The forms of the five elements was originally called shoshin gôkei gogyô no kata and was later called by sensei the sanshin no kata. Today in the bujinkan we call them either “sanshin no kata” or “gogyô no kata”.
Sanshin written 三身 are the three jewels of Buddhism but in the bujinkan it is written 三心 it means the 3 spirits/hearts. We will see later what it covers.
Gogyô are the five (japanese) elements 五行. Here gyô 行 has the meaning of practice, training, or exercise (as in shugyô 執行, ascetic practice). The gogyô are also often called “godai” 五大 or gotai 五体to show the importance of the five elements chi 地, sui 水, ka 火, fû 風, kû 空 they are the basic bricks constituting the fabric of time and space leading to the 6th element shiki 識, consciousness, wisdom (sanskrit “vijJaana”, विज्ञान).
Now if we look at the name gôkei the only thing I found is 合計 and means “total sum”. Knowing that shoshin here 初審, means “initial, original”; the name can be understood as the “five training forms to develop the initial unity (body and mind)”. To put it simply these five exercises are the root to understand the whole, the multiplicity of possibilities leading to unicity; or how to move naturally.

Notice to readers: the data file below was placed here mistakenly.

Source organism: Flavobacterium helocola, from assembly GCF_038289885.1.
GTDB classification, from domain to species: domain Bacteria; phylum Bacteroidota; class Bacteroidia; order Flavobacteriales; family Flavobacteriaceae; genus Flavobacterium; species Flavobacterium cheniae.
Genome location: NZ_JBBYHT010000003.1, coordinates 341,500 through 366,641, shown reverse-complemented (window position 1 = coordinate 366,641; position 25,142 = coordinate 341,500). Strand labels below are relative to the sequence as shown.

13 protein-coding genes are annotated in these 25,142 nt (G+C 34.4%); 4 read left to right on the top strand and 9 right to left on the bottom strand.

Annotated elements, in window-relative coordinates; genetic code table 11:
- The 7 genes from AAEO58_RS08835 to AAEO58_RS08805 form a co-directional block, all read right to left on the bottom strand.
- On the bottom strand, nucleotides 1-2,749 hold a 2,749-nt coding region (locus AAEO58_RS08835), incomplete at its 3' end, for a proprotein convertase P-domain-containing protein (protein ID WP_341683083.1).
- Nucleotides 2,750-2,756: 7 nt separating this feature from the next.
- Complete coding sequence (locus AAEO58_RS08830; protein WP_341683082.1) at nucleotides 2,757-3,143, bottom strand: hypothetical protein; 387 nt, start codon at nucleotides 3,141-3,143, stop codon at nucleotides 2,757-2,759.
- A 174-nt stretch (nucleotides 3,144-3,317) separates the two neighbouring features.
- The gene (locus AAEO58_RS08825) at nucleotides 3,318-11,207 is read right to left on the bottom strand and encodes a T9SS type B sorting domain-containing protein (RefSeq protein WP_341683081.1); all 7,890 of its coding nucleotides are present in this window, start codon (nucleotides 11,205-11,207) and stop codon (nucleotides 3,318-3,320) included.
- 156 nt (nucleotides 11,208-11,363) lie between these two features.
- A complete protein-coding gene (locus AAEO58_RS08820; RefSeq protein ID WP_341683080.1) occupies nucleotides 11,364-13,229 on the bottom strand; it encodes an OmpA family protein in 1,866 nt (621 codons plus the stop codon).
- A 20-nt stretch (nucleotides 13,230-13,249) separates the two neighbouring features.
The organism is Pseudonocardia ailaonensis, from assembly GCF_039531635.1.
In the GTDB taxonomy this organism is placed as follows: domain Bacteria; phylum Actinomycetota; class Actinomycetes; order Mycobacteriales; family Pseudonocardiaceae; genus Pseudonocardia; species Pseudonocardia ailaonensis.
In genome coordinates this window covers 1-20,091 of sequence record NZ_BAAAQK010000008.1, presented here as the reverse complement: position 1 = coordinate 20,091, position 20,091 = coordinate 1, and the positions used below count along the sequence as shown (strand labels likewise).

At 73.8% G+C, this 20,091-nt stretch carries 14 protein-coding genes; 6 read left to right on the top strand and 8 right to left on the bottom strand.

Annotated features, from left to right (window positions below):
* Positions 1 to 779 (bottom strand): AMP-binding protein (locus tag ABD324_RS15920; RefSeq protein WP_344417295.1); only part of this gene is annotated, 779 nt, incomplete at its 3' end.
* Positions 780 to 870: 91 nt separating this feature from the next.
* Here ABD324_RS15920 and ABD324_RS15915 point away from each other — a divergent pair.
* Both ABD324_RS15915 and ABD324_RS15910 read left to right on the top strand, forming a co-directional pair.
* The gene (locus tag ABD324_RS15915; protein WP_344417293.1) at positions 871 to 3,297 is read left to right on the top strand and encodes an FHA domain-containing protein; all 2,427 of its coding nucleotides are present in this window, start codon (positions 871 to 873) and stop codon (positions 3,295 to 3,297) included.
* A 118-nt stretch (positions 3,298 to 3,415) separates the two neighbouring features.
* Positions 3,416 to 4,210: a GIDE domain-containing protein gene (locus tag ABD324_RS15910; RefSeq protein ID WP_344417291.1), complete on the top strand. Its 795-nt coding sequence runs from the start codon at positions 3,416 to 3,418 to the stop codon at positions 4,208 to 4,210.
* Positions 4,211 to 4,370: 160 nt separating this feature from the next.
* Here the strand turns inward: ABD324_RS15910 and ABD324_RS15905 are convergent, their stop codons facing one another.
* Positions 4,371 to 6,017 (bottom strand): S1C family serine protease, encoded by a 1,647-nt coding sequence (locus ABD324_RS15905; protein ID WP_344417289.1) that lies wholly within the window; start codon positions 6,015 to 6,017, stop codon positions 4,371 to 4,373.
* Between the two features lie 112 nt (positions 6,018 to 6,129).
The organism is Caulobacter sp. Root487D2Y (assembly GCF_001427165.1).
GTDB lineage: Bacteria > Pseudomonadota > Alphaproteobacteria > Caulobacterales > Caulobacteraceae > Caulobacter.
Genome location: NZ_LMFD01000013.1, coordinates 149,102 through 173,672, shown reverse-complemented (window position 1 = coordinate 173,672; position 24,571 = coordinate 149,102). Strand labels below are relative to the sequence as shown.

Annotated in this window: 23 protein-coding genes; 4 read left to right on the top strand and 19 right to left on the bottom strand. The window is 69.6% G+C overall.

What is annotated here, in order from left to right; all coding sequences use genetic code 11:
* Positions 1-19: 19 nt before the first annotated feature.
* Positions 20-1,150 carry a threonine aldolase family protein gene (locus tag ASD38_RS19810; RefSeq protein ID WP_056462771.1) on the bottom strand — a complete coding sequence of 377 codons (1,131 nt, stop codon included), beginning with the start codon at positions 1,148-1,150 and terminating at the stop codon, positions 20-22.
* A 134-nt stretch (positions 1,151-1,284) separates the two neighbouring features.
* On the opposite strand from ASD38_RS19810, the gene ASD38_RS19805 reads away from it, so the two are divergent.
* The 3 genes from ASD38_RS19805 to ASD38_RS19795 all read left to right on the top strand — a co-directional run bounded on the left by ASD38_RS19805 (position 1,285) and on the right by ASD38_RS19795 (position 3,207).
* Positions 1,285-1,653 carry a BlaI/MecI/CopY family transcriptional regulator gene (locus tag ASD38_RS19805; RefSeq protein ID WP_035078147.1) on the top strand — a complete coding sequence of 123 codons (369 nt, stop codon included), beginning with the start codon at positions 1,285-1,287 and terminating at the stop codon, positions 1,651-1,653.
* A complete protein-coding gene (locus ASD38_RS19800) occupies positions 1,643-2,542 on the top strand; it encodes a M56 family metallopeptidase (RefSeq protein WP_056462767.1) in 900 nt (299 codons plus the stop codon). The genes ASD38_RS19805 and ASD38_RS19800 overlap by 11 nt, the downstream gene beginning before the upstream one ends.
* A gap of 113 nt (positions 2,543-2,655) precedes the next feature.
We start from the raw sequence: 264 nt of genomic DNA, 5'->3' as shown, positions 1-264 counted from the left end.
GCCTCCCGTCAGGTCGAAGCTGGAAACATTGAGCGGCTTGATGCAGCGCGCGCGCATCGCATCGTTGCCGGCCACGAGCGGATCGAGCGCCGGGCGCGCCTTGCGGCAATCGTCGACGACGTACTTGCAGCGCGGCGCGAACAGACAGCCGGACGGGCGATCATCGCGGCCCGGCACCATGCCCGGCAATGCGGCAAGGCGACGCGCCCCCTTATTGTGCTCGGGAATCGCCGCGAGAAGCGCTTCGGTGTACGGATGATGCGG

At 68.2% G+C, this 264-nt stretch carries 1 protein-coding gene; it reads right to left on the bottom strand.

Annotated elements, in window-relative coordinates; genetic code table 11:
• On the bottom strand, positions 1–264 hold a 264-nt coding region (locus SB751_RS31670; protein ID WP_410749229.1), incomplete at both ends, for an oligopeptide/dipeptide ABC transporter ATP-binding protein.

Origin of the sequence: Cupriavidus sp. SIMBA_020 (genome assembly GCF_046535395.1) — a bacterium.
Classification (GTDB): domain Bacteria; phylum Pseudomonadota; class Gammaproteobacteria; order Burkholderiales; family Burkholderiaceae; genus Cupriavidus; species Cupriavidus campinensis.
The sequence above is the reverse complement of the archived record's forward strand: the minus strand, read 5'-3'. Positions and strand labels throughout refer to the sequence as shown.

Then, why 3 = 5? Because both terminologies define different aspects of the same things. Sanshin refers to past, present and future. You learn through the five forms to move before the attack, during the attack, after the attack. With this you develop your understanding of timing and rhythm. Sanshin refers to the three levels of ten chi and jin. You apply the 5 forms and focus either on the arms (ten level), on the legs (chi level) or on the whole body (jin level). Sanshin also refers to the 3 moments in each one of theses forms: kamae, ukemi, kaeshi. Attitude, reception, counter. Sanshin refers also to beginners, intermediate, and advanced as anyone can find something new depending on his or her level of proficiency. This last explanation also tells you why there can be different “truths” in how to do these movements. Sanshin is behaving with the mind of a three year old kid. If you can keep this at any time you will find the natural movement.